The Trump Presidency is well into its seventh month but the Trump Administration still barely exists. Senate Democrats are abusing Senate rules to undermine the executive branch, and Republicans need to restore normal order.
President Trump got an inexcusably slow start making nominations, but in the past few weeks he’s been catching up to his predecessors. According to the Partnership for Public Service, as of June 28 Mr. Trump had nominated 178 appointees but the Senate had confirmed only 46. Barack Obama had 183 nominees confirmed by that date in his first term, and George W. Bush 130.
The White House has understandably begun to make a public issue of the delays, and Minority Leader Chuck Schumer says it “has only itself to blame.” But a press release Mr. Schumer sent out Monday made the White House case, showing that the Senate has received 242 nominations but confirmed only 50 through June 30. Democrats are now the problem.
Among the non-controversial nominees awaiting confirmation: Kevin Hassett to lead the White House Council of Economic Advisers; David Malpass, under secretary at Treasury for international affairs; two nominees needed to review pipelines and other projects at the Federal Energy Regulatory Commission; and Noel Francisco for Solicitor General. Mr. Malpass was nominated in March and voted out of committee in mid-June. Mr. Trump’s State Department is barely functioning with only eight confirmed appointees.
Democratic obstruction against nominees is nearly total, most notably including a demand for cloture filings for every nominee—no matter how minor the position. This means a two-day waiting period and then another 30 hours of debate. The 30-hour rule means Mr. Trump might not be able to fill all of those 400 positions in four years. The cloture rule also allows the minority to halt other business during the 30-hour debate period, which helps slow the GOP policy and oversight agenda.
Democrats have also refused to return a single “blue slip” to the Judiciary Committee, which has the effect of blocking consideration of judicial nominees from their home states. Senators like Minnesota’s Al Franken and Amy Klobuchar are holding hostage the eminently qualified Minnesota Supreme Court Justice David Stras for the Eighth Circuit Court of Appeals for no reason other than politics.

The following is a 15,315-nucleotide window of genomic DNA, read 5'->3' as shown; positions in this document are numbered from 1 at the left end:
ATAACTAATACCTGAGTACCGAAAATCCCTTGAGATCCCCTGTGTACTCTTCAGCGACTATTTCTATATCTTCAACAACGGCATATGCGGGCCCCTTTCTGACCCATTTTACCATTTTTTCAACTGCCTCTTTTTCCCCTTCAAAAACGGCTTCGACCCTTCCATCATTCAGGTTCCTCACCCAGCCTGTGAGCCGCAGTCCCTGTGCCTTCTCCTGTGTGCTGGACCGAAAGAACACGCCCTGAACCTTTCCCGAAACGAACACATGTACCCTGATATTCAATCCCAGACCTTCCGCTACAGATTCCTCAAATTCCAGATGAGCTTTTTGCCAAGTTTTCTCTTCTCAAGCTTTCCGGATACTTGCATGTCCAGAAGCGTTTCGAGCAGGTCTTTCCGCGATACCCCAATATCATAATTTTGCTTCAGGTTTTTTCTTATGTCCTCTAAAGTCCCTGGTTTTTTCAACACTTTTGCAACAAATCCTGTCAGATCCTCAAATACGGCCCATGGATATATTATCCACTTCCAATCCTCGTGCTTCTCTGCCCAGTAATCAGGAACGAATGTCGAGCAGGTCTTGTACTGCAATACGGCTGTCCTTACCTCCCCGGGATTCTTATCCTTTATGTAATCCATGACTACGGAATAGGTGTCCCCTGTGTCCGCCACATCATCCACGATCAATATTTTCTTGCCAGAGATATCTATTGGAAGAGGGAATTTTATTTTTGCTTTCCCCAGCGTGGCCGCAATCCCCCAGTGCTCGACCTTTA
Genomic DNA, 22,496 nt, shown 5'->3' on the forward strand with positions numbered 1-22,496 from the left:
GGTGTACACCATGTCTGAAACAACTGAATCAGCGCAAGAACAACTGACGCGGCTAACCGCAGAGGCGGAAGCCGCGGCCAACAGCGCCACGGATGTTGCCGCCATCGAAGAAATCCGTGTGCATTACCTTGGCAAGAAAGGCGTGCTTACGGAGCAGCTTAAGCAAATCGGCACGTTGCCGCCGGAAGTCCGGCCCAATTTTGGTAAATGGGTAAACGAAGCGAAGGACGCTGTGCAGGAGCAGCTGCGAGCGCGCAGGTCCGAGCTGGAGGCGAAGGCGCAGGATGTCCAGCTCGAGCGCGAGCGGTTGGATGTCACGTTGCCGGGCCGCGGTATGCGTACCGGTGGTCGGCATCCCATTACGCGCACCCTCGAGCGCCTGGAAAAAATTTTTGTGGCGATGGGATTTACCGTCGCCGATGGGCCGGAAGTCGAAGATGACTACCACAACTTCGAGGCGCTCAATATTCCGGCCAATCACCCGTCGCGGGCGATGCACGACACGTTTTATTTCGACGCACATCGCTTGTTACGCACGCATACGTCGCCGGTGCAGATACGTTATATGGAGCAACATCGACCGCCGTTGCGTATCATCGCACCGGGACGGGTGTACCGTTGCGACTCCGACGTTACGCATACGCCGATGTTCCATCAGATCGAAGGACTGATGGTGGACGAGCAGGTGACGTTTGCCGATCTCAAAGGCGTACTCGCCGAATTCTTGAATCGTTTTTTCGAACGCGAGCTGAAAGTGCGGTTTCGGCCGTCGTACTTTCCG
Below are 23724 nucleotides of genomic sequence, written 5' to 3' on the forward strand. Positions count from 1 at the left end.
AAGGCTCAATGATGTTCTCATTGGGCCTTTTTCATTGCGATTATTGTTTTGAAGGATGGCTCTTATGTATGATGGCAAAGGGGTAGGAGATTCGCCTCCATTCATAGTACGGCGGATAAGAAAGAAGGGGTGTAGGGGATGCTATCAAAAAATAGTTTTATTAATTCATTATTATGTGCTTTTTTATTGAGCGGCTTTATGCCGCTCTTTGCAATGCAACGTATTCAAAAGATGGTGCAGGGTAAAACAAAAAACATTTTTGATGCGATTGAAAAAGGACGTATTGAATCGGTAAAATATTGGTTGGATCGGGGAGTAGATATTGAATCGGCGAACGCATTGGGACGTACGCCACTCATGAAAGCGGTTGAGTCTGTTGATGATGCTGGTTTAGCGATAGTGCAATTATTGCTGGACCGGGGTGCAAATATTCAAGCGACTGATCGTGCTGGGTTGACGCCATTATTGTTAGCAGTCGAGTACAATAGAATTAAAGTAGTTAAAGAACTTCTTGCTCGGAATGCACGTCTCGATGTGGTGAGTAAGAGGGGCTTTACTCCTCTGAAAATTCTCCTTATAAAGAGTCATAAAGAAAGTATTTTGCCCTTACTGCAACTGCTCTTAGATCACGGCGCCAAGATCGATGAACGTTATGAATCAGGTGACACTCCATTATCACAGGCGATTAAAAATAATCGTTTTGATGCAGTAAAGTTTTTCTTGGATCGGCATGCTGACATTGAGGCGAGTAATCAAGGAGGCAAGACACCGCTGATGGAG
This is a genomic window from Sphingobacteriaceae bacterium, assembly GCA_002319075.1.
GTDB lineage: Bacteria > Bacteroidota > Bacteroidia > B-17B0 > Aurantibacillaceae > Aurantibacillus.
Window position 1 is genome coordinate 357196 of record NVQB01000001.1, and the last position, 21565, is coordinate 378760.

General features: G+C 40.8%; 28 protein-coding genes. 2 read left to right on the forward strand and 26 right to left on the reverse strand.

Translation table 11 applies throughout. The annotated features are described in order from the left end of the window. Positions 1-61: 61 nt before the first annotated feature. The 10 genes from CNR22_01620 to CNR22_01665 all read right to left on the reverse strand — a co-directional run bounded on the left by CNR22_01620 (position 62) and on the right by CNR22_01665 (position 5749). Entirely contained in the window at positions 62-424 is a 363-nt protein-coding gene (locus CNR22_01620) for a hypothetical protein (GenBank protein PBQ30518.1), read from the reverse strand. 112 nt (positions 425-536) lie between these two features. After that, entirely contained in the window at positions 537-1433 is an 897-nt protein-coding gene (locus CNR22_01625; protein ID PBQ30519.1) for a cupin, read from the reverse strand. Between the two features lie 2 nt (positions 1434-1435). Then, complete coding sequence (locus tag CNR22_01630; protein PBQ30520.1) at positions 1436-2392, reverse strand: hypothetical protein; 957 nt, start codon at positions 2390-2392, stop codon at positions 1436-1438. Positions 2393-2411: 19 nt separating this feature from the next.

Minority Leader Chuck Schumer’s troops are even invoking an obscure rule that prohibits committees from doing business more than two hours after the Senate opens for the day. Republicans have had to cancel briefings on national security and Russia electoral interference, as well as scrap a markup of two human-trafficking bills.
Democrat Harry Reid didn’t have the cloture headache when he was Majority Leader because in 2013 he cut a deal with Republicans. The GOP traded the ability to offer more amendments to legislation in return for letting Mr. Reid limit post-cloture debate for most nominations to eight hours. This rule let Mr. Reid confirm dozens of judicial and lower-cabinet nominations every week. But the deal expired in early 2015, and good luck getting Mr. Schumer to grant the GOP the same terms.
Frustrated Republicans may soon begin listening to Oklahoma Senator Jim Lankford, who wants the majority to impose the eight-hour rule unilaterally. Most debate about nominees occurs during vetting and in committees. Eight hours on the floor is enough for all but the most controversial nominees, and the Senate could then get back to other business.
As for the blue-slip tradition, it was designed to facilitate advice and consent by allowing Senators to use their home-state knowledge about local judges to better inform the White House. But it is a courtesy, not a rule, and Judiciary Chairman Chuck Grassley can ignore Senators who are using their blue slips as ideological vetoes of qualified candidates.
Mr. Trump has nominated first-rate judges, and Mr. Grassley is justified in suspending blue-slip privileges on a case-by-case basis. Majority Leader Mitch McConnell has also been starting the Senate at different times of the day to get around the Democratic sabotage of committee work. But note Mr. Schumer’s childishness in forcing a game of Senate hide-and-seek.
Mr. McConnell will be wary of Mr. Lankford’s advice to change a Senate rule in the middle of the term, but the Majority Leader rightly did so when Democrats staged a historic filibuster of Supreme Court Justice Neil Gorsuch. Democrats aren’t using cloture to raise the level of debate or highlight unqualified nominees. They are using it—and have said as much—to sabotage a Presidency. That isn’t what the Founders intended, and Republicans have every right to stop this abuse of process to let the President form a government.
Appeared in the July 11, 2017, print edition.